Port of Calais Strike Ends, Border Security Prioritized

Calais Ferry

Published Jun 24, 2015 9:12 AM by The Maritime Executive

French ferry workers at the Port of Calais have ended their strike against English Channel operator, MyFerryLink and operations at the port have resumed.

Traffic through the Channel Tunnel linking Britain and France has also started flowing normally, a spokesman for operator Eurotunnel said on Wednesday.

"Traffic is totally normal in both directions since last night at 1830 (French time)," he said.

Traffic was suspended on Tuesday after striking ferry workers accessed the terminal on the French side and set fire to tires to protest against the restructuring of Eurotunnel's maritime business MyFerryLink.

Shipping had been halted early on Tuesday and both Eurotunnel and Eurostar later suspended their services because of the disruption, creating kilometers-long tailbacks.

Prime Minister David Cameron said on Wednesday his government was considering reinforcing Britain's border with France around the port of Calais after what he said were unacceptable scenes of chaos involving migrants trying to reach his country.

Television footage on Tuesday showed large crowds of migrants trying to board queuing trucks after traffic was halted through the Channel Tunnel linking Britain and France due to disruption by striking French ferry workers.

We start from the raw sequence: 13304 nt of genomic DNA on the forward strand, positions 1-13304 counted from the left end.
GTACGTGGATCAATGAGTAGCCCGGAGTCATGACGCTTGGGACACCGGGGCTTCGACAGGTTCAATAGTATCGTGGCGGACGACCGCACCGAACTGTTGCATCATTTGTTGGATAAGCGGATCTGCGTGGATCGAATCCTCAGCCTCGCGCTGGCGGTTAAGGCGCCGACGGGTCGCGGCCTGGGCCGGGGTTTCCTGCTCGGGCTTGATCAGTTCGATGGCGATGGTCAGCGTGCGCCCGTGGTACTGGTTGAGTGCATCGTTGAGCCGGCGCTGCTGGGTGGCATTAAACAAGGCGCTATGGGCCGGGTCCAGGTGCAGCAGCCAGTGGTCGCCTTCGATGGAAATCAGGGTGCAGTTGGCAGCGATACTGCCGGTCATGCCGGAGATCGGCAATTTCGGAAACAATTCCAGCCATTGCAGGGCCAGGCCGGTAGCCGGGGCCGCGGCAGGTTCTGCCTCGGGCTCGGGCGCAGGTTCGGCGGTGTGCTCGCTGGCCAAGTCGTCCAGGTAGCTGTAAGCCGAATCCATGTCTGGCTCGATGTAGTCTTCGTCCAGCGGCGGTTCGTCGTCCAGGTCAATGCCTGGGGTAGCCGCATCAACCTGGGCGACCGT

"We have been looking at whether we can put more personnel and indeed sniffer dog teams on that side of the channel to make a difference," Cameron told parliament.

"There is also more work being done in terms of installing fencing not just around the port at Calais but also around the Eurostar and Eurotunnel entrance," he said.

The mayor of Calais has criticized the British government for not doing enough to fund security in the port, saying Britain needs to overhaul its generous welfare system and improve identity controls she says make it a magnet for illegal immigrants.

Cameron said Britain had already invested 12 million pounds ($19 million) on bolstering the border and was happy to do more if needed. There was no point in either country "trying to point the finger of blame at each other", he said, saying it was more important to maintain a strong partnership.